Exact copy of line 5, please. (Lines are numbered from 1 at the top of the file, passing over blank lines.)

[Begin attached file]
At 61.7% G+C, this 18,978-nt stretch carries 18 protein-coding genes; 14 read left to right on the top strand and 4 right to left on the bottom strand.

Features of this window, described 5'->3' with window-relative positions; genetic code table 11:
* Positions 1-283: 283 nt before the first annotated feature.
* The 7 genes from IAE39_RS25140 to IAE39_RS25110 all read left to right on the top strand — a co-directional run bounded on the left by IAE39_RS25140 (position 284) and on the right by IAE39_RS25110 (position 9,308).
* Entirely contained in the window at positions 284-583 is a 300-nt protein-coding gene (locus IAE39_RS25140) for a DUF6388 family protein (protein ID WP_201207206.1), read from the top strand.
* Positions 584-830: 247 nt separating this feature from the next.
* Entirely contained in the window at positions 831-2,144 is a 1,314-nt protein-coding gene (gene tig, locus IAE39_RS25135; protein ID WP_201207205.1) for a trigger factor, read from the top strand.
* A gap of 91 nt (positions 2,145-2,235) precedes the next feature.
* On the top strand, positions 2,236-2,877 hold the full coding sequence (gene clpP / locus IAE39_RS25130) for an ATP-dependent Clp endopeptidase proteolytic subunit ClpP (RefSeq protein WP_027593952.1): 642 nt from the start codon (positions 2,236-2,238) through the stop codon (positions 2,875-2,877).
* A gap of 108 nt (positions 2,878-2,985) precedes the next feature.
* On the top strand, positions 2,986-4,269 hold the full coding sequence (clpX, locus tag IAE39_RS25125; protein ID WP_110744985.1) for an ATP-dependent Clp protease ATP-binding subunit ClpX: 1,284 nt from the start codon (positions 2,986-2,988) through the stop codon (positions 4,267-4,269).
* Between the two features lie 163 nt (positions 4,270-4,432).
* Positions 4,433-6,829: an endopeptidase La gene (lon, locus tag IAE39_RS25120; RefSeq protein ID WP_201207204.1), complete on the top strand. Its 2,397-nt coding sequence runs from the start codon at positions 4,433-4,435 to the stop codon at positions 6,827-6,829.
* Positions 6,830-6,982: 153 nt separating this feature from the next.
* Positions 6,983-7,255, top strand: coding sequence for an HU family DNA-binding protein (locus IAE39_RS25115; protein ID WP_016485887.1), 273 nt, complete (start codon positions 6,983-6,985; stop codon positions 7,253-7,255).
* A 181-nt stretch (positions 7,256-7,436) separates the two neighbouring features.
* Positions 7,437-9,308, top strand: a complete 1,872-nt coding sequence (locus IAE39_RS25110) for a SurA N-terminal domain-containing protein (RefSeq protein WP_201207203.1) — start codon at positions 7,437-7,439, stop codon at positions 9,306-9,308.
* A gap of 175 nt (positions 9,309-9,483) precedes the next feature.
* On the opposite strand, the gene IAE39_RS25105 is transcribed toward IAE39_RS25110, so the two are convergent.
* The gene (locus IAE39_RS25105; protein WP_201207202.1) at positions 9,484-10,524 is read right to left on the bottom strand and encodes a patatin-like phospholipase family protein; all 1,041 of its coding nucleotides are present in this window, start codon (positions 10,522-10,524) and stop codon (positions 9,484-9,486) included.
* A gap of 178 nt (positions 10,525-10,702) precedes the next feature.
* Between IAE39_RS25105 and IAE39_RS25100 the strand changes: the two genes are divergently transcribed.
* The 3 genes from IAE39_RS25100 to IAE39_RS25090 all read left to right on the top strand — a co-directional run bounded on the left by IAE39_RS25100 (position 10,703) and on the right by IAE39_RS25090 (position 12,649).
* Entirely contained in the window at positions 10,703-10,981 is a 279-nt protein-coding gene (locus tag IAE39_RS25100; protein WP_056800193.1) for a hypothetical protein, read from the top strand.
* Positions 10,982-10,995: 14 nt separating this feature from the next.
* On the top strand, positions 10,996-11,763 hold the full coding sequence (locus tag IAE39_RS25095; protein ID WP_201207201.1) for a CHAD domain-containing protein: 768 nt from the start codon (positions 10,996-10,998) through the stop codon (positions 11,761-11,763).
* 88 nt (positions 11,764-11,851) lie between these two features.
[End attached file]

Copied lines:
* Entirely contained in the window at positions 284-583 is a 300-nt protein-coding gene (locus IAE39_RS25140) for a DUF6388 family protein (protein ID WP_201207206.1), read from the top strand.